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Higher Education and the Creative Economy: Creative Graduates, Knowledge Transfer and Regional Impact Debates

Research output: Contribution to journalArticlepeer-review

Original languageEnglish
Pages (from-to)371-383
Number of pages13
JournalGeography Compass
Issue number7
PublishedJul 2015


  • Geography_Compass_preprint

    Geography_Compass_preprint.pdf, 710 KB, application/pdf

    Uploaded date:28 Jul 2015

    Version:Submitted manuscript

    This is the pre-peer reviewed version of the following article:
    Comunian, R, Gilmore, A, and Jacobi, S (2015), Higher Education and the Creative Economy: Creative Graduates, Knowledge Transfer and Regional Impact Debates. Geography Compass, 9, 371–383,
    which has been published in final form at [10.1111/gec3.12220]. This article may be used for non-commercial purposes in accordance with Wiley Terms and Conditions for Self-Archiving:

King's Authors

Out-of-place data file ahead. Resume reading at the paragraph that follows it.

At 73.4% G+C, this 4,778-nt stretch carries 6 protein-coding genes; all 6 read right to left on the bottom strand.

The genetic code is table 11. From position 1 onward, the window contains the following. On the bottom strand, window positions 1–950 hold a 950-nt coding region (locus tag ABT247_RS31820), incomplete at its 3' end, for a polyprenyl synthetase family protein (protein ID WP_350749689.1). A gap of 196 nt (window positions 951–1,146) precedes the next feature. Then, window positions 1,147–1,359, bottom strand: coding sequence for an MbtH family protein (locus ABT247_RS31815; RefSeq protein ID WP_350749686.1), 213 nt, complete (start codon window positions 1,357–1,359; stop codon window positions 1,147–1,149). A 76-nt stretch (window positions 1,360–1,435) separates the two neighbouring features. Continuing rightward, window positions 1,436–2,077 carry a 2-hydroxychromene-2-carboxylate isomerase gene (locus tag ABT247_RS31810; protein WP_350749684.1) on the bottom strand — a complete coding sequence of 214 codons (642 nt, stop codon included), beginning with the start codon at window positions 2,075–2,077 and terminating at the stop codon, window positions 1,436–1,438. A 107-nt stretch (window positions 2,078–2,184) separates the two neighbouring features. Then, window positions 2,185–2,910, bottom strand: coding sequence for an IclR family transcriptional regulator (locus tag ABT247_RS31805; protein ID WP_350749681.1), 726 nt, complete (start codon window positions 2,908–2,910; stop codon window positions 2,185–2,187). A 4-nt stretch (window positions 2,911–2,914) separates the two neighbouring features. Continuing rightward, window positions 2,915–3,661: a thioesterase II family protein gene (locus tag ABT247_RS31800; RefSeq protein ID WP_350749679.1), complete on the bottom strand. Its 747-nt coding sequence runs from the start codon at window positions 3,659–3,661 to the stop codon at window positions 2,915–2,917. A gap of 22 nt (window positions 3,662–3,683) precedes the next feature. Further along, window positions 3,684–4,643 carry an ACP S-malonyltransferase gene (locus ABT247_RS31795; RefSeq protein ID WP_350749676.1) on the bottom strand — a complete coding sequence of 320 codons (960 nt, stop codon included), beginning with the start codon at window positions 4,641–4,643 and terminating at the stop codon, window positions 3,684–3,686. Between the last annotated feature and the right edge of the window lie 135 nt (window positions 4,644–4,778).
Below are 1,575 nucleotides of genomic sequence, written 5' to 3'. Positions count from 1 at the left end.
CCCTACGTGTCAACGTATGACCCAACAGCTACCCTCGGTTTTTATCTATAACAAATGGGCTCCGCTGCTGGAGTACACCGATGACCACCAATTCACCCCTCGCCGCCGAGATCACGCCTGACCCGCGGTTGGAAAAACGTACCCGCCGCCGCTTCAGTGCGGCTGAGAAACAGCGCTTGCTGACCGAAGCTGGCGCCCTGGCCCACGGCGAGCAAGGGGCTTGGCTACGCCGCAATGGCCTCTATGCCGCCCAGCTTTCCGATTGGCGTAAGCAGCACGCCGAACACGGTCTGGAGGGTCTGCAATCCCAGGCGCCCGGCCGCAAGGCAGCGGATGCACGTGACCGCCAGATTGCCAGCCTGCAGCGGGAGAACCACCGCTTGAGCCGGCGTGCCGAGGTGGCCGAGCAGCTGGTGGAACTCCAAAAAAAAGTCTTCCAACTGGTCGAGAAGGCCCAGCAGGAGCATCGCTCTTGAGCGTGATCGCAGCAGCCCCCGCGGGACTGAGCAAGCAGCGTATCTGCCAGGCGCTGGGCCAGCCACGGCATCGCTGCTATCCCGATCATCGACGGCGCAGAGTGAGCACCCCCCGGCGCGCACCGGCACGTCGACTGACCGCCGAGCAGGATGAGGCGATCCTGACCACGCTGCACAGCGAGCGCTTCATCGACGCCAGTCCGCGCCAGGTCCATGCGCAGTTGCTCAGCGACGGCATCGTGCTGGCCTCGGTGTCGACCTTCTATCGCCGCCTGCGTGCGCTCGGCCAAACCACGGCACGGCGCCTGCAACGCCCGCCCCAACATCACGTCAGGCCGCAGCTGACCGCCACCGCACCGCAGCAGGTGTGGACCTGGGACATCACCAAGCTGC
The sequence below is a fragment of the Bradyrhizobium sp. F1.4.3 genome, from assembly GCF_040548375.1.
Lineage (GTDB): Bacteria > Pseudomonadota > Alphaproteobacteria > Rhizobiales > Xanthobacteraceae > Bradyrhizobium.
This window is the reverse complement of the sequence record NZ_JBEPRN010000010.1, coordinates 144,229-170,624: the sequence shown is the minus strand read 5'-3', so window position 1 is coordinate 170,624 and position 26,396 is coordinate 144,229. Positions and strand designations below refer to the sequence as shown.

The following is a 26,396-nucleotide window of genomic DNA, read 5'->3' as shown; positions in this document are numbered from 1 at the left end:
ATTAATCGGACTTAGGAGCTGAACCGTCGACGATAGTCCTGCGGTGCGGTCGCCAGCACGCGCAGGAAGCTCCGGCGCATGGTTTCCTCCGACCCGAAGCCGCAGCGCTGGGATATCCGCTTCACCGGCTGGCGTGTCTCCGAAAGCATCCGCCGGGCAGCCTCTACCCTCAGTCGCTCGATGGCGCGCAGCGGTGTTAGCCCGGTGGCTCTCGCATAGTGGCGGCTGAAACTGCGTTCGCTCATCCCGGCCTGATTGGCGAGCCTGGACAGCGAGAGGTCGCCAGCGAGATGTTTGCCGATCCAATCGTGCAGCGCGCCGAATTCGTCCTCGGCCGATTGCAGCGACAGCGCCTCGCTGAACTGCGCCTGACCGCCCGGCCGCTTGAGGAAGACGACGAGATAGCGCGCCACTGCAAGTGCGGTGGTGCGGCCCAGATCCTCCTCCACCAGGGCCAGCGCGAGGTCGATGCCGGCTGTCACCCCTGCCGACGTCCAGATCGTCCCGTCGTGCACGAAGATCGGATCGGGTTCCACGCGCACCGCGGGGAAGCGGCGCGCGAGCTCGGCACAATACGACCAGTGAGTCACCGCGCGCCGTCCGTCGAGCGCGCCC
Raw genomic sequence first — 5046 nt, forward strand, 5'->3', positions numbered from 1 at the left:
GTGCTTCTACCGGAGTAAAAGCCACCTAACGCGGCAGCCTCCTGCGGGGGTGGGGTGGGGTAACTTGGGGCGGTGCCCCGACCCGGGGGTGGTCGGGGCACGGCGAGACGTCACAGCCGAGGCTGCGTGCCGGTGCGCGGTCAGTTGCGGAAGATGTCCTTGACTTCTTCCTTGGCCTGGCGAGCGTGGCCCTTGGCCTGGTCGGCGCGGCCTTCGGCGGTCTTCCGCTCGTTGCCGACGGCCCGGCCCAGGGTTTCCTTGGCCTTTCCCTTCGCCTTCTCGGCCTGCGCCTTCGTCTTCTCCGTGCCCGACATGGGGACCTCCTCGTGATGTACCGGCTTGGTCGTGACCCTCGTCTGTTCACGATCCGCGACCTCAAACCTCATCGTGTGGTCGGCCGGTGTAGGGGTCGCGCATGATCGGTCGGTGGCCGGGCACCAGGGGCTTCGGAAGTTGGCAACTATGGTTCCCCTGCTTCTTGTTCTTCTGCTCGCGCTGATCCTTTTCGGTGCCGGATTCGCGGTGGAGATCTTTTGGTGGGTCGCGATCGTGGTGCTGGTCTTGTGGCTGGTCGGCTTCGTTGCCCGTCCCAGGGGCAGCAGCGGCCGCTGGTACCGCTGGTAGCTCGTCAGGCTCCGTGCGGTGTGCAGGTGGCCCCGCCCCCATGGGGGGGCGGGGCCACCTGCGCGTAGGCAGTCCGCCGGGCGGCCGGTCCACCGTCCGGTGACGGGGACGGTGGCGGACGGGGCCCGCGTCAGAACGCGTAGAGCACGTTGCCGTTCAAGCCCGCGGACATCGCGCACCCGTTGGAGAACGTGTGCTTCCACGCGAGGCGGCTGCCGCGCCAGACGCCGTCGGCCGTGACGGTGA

This paper highlights the growing importance of interdisciplinary research at the intersection between higher education, creative industries and growth of regional creative economies. The paper not only focuses specifically on the UK context but also encompasses issues of further international interest and debate. It undertakes a review of existing literature on the cultural role of higher education institutions (HEIs) and points to recent research on HEIs' increasing importance for embedding creative graduates into a region. We not only illustrate how this area of research aligns with the concepts of the ‘creative city’ and the ‘creative class’ but also consider how talent attraction and retention processes include HEIs and art schools as part of a richer understanding of the creative economy as a contextualised production system. Furthermore, we investigate the role of HEIs as so-called ‘third spaces’ for creative knowledge transfer, which in recent years has become a popular cultural and higher education strategy to address the difficulties of feeding creative and cultural knowledge into the wider economy. The paper concludes by highlighting future avenues for cross-disciplinary research in three areas: communities of practice, local stakeholder management and a shared community agenda, to inform further policy and development in this area.

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